Air Inuit

Greens on the tundra

 

GOLF MAY SEEM LIKE AN UNLIKELY SPORT TO PLAY IN NUNAVIK, BUT FOR AVID GOLFERS, THE TUNDRA MAKES A THRILLING FAIRWAY.

BY ELISE DANIELLE LEGAULT / PHOTO ALEXI HOBBS

Perfectly trimmed grass lined with lush trees, pressed polo shirts, overloaded caddies, and speedy golf carts may be the typical representation of golf as a sport, but out on the tundra, such customs don’t apply. Rather, bushes, rocks, mosquitoes, and gusty winds are just a few of the hurdles golfers have to grapple with. When golfing in Nunavik, you’re not just competing with other players, you’re facing off with nature!

Joe Snowball is a proud ambassador and devoted player of the sport. In fact, he founded the six-hole golf course that lies on the outskirts of Kuujjuaq. "The first time I played was around ’98. I saw friends play and I decided to join them. Being a  hockey player, I knew how to swing and I enjoyed the game." There are a small number of golf courses in Nunavik, notably in Aupaluk, Kangiqsujuaq, and Kuujjuaq. Back in the 90s, golfers in Kuujjuaq were compelled to play in a sandpit. "There was not much space, we were playing in the gutter all the time! And it wasn’t fun when it was windy. There were sand blizzards!" jokingly recounts Joe. And then, about ten years ago, Aqpik Road was built, opening a new world of possibilities for golfers.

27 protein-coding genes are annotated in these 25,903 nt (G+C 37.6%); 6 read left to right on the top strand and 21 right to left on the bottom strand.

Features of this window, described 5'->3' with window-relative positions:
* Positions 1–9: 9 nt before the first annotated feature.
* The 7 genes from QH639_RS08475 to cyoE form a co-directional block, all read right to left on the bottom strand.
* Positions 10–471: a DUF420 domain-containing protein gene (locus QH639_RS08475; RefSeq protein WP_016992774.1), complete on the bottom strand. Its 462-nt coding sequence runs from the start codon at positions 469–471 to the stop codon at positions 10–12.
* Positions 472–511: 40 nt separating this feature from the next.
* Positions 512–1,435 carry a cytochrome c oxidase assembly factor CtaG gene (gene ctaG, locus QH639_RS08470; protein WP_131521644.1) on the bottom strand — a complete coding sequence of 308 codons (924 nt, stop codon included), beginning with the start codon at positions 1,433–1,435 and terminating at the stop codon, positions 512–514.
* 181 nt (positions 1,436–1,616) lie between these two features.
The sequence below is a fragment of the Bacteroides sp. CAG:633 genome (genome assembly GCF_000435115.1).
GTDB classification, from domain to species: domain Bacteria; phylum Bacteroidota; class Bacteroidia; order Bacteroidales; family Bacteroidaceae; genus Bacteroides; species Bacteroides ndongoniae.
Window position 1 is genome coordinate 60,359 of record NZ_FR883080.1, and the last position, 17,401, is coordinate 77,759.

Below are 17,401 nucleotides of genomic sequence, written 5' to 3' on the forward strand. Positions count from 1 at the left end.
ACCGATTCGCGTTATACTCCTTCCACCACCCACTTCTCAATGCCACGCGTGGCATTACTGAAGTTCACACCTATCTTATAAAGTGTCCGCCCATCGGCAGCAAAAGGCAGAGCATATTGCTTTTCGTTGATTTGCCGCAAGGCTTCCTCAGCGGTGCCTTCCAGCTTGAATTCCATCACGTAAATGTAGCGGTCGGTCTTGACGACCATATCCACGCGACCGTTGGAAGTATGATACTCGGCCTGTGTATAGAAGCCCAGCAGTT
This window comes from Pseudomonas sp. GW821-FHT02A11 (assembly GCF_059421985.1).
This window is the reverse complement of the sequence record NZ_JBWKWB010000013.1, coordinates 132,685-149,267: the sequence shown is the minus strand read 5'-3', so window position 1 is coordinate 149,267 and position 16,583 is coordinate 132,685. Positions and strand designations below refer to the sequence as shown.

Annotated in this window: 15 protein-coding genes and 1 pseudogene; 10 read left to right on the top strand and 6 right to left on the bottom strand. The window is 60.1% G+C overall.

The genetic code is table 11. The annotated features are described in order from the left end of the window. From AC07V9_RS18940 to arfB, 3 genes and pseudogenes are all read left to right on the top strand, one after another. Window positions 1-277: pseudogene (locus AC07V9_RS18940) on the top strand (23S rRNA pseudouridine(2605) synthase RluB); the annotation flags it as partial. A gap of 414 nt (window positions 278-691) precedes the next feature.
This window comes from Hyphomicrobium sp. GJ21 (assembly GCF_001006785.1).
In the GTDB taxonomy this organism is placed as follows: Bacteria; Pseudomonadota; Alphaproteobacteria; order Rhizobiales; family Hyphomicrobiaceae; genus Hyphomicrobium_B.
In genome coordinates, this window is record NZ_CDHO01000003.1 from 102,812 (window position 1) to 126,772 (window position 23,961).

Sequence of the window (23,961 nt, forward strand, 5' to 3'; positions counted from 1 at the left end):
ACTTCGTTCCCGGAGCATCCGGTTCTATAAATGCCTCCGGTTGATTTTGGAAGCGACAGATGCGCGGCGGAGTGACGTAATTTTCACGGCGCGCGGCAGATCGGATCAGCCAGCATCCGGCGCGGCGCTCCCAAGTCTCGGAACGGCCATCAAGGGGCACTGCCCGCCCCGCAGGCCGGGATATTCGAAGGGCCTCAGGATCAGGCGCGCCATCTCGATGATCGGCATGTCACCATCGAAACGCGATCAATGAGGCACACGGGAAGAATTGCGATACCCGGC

Kuujjuaq’s present-day course stands on solid ground and offers a stunning view of the Koksoak River. At first, the greens were old carpets repurposed by Joe and his friends. But as the number of players grew and a younger generation took interest  in the sport, fundraising efforts were made to purchase turf. Today, each flagpole is anchored in a patch of bright green artificial grass. Tournaments and friendly pick-up games generally run from May to October—depending on the whims of the  weather. In Kuujjuaq, about 30 players, both men and women, enjoy driving down Aqpik Road to play a round on the six-hole course.

Without the proper machinery or dedicated manpower for maintenance, golfers scan the terrain and the greens before playing, removing any hazardous obstacles. "A perfect golf day would be about 15 degrees, 30-kilometre winds", and a regular  game usually consists of 12 holes, with players cycling through the course twice. "We don’t have a par system, we just do a score card and we count our shots", explains Joe. And what happens when a golfer’s ball gets tangled up in nature? "If you lose your ball, you get a one-shot penalty, like the professionals. If it’s in the bush, we usually agree on a club length either to the side or the back, just to have a good shot."

The rules of the game are somewhat fluid, adapting to the terrain, but for keen golfers, the feeling of being on the land swinging a few balls outweighs playing by the book. "For me, golf is a stress reliever. Sometimes we work too hard, so being outside is great. Just having fun with the guys, competing with them. It feels really good."

 

See full magazine